In a brilliantly argued open letter to House Republicans, former Sen. Fred Thompson — nobody’s definition of a squishy moderate — makes the same points I have been trying to make, namely that the Boehner plan should be seen as a significant victory for conservatives. As Thompson writes, “I respectfully suggest that you rake in your chips, stuff them in your pockets, and tell the dealer to deal the next hand.” Why? Thompson explains:
There is only so much you can do in this deal. Put it into perspective. Right now we are on a path to a $26 trillion debt in ten years, and this is using bogus assumptions about growth and interest payments. The federal government spends over $10 billion a day. We have over $70 trillion in unfunded Medicare liabilities. A problem of this size can be dealt with only by persuading the American people what must be done on a consistent basis over a long period of time. It can’t be done with fits and starts and silver bullets. The issue is not where we will be when the debt-ceiling bill is done, it is where we will be in ten years.
And why is the Boehner bill a win?
At the beginning of the debt-ceiling debate, a realistic, optimistic outcome essentially would have been this: The Republicans would take the initiative and put their plan before the American people. The debt-ceiling increase would be accompanied by corresponding spending cuts. There would be no new taxes. You would drive a hard bargain in the face of unrelenting presidential and Democratic demagoguery — some of it on national television — drawing the attention and focus of the American people to the truth about our country’s fiscal and economic situation. Sure, people would initially ask, “Why are the Republicans now willing to take this thing to the wire when a debt-limit increase has usually been pro forma?” But at the end of the day, more Americans than ever before would understand what is going to happen to us as a country if we continue our current path. In this optimistic scenario, President Obama’s duplicity would become apparent, and he’d be politically diminished as a result.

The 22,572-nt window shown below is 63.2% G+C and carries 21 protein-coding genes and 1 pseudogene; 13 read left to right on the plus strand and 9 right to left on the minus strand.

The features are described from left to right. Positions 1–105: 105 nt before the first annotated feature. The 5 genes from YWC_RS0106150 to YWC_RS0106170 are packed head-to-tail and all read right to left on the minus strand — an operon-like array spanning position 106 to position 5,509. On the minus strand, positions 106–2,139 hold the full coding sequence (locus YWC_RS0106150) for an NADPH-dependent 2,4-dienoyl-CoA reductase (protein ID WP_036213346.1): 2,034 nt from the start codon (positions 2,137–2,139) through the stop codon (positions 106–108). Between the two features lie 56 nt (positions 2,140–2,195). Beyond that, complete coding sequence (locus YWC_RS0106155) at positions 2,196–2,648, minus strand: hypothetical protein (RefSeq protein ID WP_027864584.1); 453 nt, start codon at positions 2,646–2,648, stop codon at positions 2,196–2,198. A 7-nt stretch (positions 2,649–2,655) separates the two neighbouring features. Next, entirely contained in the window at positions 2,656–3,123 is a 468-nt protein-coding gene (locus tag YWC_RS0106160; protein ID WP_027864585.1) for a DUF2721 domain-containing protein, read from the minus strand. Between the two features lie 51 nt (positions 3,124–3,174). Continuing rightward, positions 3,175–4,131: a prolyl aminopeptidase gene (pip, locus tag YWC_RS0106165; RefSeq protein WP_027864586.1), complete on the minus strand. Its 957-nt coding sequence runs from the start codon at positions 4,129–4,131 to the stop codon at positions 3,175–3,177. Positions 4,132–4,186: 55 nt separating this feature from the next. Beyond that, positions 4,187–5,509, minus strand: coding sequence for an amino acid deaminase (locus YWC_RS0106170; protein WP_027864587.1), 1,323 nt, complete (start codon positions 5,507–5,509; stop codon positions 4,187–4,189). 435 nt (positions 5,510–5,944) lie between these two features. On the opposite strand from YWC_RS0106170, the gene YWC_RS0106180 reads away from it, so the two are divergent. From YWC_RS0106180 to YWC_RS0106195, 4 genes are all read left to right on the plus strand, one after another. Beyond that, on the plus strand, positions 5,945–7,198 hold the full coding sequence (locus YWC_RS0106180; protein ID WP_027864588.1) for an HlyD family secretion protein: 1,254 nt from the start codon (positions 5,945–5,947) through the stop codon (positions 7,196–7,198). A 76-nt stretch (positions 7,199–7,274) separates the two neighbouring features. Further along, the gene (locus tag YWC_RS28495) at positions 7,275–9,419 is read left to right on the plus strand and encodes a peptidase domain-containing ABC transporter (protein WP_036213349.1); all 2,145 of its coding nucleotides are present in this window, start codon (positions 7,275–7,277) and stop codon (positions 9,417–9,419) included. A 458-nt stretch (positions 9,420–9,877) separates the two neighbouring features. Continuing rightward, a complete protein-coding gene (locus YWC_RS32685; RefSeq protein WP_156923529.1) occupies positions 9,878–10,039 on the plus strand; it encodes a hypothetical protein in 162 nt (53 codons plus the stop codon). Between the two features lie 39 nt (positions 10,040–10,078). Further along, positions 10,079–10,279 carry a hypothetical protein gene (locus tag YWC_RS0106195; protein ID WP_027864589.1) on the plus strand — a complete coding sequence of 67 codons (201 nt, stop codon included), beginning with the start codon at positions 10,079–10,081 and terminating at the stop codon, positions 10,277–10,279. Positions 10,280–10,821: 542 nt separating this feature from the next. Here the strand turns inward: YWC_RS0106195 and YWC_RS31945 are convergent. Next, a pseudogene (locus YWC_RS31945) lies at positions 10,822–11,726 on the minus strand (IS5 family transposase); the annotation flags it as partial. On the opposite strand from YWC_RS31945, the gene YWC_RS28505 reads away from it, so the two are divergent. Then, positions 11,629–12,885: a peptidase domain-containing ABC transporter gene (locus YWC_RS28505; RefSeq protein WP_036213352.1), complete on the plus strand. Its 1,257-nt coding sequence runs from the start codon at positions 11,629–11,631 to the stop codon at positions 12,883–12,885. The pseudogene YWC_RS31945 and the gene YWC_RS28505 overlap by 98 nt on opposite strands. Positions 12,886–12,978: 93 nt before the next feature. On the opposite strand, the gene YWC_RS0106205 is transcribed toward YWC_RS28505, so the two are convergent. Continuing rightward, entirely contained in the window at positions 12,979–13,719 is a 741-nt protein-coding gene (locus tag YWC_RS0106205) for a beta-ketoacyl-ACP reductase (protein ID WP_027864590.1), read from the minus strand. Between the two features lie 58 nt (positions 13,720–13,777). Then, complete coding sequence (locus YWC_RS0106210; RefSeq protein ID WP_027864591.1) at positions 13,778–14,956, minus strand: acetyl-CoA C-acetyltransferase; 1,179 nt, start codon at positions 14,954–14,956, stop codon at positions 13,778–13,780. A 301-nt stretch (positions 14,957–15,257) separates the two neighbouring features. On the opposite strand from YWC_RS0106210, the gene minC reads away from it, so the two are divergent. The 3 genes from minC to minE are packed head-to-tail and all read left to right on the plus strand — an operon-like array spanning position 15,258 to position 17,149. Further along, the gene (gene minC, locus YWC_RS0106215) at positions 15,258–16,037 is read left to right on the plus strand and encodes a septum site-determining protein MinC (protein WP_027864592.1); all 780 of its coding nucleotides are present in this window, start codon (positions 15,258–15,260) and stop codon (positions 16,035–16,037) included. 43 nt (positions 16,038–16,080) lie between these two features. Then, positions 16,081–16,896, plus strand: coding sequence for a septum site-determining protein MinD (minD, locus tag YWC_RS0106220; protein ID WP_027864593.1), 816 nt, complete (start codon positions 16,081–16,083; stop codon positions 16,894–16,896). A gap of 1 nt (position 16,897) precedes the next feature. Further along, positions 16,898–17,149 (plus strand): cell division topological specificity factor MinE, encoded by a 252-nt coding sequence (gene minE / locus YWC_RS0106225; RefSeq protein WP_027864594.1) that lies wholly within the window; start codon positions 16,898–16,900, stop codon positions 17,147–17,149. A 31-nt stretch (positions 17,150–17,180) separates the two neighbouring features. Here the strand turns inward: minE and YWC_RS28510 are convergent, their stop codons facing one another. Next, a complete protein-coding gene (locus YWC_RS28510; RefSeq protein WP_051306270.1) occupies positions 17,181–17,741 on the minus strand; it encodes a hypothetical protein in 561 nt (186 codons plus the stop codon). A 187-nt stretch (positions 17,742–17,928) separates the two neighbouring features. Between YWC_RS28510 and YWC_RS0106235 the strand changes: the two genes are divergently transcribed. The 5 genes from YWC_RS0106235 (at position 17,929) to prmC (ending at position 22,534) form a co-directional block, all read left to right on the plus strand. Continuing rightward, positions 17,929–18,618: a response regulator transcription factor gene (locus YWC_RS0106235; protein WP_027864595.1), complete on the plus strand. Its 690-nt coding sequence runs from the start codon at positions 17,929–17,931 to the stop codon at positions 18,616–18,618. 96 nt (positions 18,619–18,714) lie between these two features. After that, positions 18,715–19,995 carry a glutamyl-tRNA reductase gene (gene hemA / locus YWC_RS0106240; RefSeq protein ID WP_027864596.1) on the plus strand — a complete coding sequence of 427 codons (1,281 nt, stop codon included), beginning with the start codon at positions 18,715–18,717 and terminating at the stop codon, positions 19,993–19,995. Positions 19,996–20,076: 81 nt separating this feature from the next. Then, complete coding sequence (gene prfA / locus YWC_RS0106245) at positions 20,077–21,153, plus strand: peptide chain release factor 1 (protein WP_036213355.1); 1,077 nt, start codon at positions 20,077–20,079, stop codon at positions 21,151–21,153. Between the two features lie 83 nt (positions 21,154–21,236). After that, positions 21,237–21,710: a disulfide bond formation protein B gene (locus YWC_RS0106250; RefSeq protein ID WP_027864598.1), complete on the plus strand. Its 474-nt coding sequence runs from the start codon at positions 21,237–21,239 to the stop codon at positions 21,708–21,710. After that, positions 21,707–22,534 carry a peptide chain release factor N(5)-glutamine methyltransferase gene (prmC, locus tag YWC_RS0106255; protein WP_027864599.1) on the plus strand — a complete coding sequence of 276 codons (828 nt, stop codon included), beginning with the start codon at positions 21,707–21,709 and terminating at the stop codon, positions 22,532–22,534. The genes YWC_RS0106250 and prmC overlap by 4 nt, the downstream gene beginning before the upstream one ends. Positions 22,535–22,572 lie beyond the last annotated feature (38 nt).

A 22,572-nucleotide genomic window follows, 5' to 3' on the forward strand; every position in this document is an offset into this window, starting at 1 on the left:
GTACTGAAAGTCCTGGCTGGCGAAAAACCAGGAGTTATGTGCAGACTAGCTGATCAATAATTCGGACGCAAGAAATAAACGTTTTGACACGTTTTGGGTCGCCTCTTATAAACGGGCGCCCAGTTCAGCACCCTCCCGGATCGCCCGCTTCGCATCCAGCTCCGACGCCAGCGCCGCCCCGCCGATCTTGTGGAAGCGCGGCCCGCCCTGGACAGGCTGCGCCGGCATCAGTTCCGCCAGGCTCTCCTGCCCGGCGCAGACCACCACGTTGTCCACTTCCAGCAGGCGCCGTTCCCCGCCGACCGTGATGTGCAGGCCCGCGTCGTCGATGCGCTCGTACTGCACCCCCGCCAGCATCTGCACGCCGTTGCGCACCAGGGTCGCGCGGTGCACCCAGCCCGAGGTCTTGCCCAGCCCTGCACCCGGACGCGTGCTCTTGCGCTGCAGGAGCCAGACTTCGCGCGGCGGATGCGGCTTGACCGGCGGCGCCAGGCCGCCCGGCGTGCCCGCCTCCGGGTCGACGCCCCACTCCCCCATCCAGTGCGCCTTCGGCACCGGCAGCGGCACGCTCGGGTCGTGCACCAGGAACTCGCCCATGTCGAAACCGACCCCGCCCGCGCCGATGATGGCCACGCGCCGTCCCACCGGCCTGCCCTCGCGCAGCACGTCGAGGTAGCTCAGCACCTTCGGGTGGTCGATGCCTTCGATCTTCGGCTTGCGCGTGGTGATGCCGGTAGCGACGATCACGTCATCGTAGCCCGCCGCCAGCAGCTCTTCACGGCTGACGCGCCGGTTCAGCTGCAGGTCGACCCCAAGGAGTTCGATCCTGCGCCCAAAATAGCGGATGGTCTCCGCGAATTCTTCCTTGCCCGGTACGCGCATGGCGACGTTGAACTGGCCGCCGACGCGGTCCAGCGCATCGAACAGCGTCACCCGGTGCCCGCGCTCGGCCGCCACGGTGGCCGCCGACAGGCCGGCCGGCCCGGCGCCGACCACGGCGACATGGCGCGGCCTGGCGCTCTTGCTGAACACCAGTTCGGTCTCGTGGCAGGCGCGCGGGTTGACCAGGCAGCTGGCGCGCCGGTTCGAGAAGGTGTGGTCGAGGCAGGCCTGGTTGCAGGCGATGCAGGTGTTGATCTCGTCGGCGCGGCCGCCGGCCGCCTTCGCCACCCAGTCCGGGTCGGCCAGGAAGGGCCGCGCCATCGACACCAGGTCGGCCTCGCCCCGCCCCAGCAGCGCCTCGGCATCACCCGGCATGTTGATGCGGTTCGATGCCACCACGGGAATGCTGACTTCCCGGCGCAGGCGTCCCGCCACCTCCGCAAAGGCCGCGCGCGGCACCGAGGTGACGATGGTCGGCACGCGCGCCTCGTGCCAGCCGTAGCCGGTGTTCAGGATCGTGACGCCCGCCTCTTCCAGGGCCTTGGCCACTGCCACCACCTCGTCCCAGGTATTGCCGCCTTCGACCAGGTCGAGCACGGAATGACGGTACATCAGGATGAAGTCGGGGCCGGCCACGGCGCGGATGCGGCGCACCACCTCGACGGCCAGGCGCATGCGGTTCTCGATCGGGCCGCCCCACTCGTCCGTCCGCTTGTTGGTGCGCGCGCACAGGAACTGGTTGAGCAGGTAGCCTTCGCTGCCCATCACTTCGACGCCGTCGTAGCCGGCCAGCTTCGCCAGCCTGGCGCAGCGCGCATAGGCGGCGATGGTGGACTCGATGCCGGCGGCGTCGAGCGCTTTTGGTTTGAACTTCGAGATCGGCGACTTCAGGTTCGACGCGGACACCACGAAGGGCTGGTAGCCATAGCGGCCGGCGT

As I argued, “Here’s what they understand: $1.2 trillion of savings from domestic discretionary programs, with real, enforceable budget caps, over ten years, is a huge accomplishment…. The history is this: Never before has Congress used the debt ceiling hike to force serious budget savings. Any successful use of this debate toward that end should be counted as a significant accomplishment.”
One of the biggest mistakes Republicans made in the 1995-96 “government shutdown” battle was failing to understand when they had won. Rather than pick up their winnings from the table and banking them, they kept fighting over mere scraps — and then ended up losing the scraps anyway, along with the PR victory that would have been theirs. They did the same thing when they needlessly fought over unimportant details of the impeachment inquiry of 1998, turning public anger that had been focused against Bill Clinton into sympathy for Clinton and anger at them. Under the rules proposed by Democrat Dick Gephardt, Clinton STILL would have been impeached, without the GOP looking bloodthirsty.
This debt limit fight has reached the same point: Conservatives have engineered what should be seen as a significant victory, but they aren’t accepting what they have won. Again, they could be snatching a major defeat from the jaws of a reasonably decent victory.